I think Extra Credits makes a stronger case, but I’ll defend my position a bit by saying that I was coming in with a lot of Oblivion-esqe expectations. I expected to end up stuck in a linear corridor section punctuated by camera-lock closeups on emotionless plastic faces while a series of NPCs info dumped on me and my only dialog options would be variants of “Tell me more about that.”
So I guess the takeaway here is that the intro is outstanding compared to Oblivion, but terrible compared to Call of Duty?
Protip: Probably best to let the Empire vs. Stormcloak debate wait a bit. We’ll get into it in more detail later. But, you know. Do what you like.
Official Spoiler Warning Skyrim Drinking Game of Fun and Alcohol Poisoning
OFFICIAL RULES; DO NOT ATTEMPT
- We want to kill an NPC who is unkillable for no good reason.
- Bizarre and inexplicable glitch!
- Josh gains a point in a skill he never deliberately uses.
- We run into a massive annoyance fixed by a mod one of us is using.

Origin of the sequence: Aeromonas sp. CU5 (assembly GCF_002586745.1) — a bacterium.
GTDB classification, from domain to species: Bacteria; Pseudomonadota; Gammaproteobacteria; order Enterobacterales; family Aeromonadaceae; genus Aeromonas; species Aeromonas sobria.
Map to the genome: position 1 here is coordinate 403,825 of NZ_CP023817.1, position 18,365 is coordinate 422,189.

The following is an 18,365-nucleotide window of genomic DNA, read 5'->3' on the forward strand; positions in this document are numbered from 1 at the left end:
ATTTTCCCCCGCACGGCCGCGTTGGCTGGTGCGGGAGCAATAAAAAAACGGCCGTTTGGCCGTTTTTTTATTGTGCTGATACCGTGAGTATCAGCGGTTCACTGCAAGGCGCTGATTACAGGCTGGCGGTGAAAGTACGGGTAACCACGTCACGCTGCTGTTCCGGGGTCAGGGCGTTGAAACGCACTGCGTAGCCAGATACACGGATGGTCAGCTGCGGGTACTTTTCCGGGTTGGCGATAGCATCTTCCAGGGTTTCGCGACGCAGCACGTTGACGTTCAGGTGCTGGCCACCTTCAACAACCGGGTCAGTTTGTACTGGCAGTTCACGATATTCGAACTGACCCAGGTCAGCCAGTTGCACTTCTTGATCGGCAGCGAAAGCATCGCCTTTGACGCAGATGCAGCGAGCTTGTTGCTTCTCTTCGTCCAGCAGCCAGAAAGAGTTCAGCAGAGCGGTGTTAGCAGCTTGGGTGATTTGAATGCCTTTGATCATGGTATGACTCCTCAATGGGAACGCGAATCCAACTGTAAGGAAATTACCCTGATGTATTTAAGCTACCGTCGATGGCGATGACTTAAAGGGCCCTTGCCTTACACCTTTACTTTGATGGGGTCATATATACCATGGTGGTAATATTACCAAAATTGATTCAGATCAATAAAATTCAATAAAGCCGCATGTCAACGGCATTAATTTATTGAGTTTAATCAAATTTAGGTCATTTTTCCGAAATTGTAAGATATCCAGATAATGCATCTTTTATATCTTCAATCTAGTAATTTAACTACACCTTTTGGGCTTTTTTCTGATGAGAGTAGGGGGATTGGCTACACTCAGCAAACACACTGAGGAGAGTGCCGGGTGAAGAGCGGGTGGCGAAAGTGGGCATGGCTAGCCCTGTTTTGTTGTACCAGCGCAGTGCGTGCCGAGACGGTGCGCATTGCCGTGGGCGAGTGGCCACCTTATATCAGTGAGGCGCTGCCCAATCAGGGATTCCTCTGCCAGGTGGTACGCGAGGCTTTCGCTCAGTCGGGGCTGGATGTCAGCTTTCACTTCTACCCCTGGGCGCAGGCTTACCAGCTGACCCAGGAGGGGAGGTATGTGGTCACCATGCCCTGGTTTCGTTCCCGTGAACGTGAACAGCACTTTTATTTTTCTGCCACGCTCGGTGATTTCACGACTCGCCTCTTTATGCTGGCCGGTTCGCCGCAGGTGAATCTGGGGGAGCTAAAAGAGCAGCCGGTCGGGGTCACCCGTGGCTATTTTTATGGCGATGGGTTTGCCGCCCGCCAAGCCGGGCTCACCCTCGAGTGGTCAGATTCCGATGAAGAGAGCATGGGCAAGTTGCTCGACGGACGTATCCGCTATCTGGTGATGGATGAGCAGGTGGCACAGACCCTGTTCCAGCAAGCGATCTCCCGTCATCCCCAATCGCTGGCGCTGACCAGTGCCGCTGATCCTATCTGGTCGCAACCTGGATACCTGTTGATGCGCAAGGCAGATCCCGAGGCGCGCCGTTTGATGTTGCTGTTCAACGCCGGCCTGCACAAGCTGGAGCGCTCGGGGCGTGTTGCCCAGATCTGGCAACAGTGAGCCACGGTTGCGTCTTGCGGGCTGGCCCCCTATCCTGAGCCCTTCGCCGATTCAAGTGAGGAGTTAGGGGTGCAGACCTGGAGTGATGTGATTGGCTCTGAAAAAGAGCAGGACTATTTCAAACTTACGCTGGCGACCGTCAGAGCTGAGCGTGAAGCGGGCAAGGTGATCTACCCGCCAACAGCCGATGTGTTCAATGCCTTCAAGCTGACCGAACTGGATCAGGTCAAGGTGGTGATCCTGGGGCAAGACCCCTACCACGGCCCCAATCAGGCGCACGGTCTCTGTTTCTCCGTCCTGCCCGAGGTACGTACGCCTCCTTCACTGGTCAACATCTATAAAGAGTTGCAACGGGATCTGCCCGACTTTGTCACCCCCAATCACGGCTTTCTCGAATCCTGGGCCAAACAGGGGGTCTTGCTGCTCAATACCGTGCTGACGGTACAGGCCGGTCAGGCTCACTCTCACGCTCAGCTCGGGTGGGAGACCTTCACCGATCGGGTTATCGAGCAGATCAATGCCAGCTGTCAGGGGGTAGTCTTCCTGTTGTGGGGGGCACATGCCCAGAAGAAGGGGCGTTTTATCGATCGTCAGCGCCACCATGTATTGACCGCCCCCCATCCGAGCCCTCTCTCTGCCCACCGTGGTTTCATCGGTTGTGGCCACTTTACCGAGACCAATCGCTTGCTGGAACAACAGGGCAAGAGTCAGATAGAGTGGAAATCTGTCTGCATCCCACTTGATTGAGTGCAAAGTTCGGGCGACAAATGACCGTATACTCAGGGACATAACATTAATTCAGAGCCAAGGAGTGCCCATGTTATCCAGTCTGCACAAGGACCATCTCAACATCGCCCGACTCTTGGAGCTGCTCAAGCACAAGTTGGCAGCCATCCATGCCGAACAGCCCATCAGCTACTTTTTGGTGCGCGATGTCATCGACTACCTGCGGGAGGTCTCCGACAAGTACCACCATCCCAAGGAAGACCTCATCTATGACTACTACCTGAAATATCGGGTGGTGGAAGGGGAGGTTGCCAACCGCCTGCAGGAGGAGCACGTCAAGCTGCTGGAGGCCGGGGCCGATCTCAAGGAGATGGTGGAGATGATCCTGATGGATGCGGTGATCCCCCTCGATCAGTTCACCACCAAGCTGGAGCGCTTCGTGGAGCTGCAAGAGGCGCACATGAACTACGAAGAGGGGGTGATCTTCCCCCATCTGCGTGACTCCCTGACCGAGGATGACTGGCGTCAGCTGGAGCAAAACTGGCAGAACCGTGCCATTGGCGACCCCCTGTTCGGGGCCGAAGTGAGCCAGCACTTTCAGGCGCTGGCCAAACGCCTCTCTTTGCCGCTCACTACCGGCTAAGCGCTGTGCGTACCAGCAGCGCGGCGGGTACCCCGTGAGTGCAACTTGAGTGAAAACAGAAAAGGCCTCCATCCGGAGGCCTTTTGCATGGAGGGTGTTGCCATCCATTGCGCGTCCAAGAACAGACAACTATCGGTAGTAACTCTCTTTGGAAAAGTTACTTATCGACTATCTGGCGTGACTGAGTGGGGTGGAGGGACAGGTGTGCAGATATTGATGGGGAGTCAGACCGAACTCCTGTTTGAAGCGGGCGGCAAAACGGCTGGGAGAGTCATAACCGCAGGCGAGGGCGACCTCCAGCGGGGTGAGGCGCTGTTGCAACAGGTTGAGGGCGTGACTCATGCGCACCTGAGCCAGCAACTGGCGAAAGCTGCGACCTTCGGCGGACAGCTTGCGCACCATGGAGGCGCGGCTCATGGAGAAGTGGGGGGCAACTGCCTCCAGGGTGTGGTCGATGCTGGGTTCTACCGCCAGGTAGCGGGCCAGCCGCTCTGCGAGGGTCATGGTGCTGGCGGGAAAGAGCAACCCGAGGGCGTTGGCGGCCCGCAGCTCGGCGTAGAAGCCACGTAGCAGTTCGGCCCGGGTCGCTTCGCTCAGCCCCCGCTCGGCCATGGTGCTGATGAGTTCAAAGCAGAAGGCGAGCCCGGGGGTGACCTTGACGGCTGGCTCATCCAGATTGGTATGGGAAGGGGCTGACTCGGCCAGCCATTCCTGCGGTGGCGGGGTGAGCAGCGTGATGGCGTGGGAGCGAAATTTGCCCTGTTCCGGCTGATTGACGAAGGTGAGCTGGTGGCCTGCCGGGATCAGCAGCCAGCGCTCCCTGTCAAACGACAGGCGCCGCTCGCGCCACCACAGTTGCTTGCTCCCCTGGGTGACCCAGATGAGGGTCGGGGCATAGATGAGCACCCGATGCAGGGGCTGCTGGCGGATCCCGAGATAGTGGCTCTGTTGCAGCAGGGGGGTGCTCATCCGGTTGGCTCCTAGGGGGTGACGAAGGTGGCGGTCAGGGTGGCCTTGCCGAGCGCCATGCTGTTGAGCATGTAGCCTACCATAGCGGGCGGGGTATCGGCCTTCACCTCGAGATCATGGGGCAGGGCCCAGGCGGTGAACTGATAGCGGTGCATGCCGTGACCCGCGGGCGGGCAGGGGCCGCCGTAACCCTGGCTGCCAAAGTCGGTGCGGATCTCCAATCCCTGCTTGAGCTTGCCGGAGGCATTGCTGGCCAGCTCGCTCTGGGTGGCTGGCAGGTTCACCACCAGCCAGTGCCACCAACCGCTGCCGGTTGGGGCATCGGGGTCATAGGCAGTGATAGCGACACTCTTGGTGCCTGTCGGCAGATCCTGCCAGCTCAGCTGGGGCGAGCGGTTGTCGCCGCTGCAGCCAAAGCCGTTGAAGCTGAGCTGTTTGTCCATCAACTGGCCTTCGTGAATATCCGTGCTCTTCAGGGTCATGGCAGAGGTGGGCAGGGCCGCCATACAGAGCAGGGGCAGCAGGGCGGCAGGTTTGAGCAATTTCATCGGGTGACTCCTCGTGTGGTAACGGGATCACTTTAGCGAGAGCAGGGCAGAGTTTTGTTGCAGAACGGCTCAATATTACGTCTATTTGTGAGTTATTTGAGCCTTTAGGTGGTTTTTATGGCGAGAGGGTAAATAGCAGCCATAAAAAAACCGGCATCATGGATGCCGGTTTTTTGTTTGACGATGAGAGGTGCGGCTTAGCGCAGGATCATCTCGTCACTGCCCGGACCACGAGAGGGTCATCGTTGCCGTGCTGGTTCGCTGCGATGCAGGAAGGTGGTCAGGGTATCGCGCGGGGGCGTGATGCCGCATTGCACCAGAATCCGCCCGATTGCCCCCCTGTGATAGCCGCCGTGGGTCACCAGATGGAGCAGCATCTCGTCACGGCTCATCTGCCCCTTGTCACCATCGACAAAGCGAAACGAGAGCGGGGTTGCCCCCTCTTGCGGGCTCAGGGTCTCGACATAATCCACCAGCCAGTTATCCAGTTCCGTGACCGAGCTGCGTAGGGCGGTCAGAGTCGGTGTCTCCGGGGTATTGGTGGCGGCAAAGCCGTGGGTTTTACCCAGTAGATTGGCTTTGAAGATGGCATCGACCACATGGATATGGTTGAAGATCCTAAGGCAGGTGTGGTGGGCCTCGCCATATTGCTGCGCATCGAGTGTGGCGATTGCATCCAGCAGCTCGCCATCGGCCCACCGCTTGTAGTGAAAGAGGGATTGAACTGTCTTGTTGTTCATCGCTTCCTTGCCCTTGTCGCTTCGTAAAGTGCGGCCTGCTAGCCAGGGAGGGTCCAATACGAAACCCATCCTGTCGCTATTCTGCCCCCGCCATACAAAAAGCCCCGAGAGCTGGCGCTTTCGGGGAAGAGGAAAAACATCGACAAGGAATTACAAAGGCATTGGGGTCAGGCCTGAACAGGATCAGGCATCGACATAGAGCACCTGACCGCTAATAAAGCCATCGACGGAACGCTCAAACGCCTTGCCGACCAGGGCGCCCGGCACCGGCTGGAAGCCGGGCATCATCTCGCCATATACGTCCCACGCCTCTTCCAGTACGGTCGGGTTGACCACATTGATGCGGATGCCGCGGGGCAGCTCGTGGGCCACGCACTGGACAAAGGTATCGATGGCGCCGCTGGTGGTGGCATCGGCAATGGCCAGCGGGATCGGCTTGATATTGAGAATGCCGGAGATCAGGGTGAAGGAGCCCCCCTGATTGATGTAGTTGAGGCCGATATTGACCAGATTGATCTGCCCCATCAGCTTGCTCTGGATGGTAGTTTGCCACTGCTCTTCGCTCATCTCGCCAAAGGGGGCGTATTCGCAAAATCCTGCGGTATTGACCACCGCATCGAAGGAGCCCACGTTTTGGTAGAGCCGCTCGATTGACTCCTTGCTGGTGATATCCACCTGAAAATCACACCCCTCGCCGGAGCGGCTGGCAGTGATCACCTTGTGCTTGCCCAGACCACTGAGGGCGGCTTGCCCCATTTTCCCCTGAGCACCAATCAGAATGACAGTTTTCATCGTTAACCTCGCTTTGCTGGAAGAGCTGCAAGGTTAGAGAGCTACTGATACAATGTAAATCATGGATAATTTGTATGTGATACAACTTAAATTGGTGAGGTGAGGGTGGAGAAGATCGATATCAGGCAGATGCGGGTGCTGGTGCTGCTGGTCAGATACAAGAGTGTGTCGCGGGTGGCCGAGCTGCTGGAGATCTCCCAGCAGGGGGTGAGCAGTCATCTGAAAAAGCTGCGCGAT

- Merchant runs out of money in one set of transactions.
- An unarmed NPC pointlessly charges into a fight better left to the player or the guards.
- “This was better in Morrowind…”
- “This was better in Arena/Daggerfall…” 2 drinks.
- “This was better in Oblivion…” Finish your drink.
- Reginald dies: Pour one out in memory of your lost “friend”. (If you can’t pour it out, just drink it.)
Could Have Been Great
Here are four games that could have been much better with just a little more work.
Zenimax vs. Facebook
This series explores the troubled history of VR and the strange lawsuit between Zenimax publishing and Facebook.
A wild game filled with wild ideas that features fun puzzles and mind-blowing environments. It has a great atmosphere, and one REALLY annoying flaw with its gameplay.
In Defense of Crunch
Crunch-mode game development isn't good, but sometimes it happens for good reasons.
Good to be the King?
Which would you rather be: A king in the middle ages, or a lower-income laborer in the 21st century?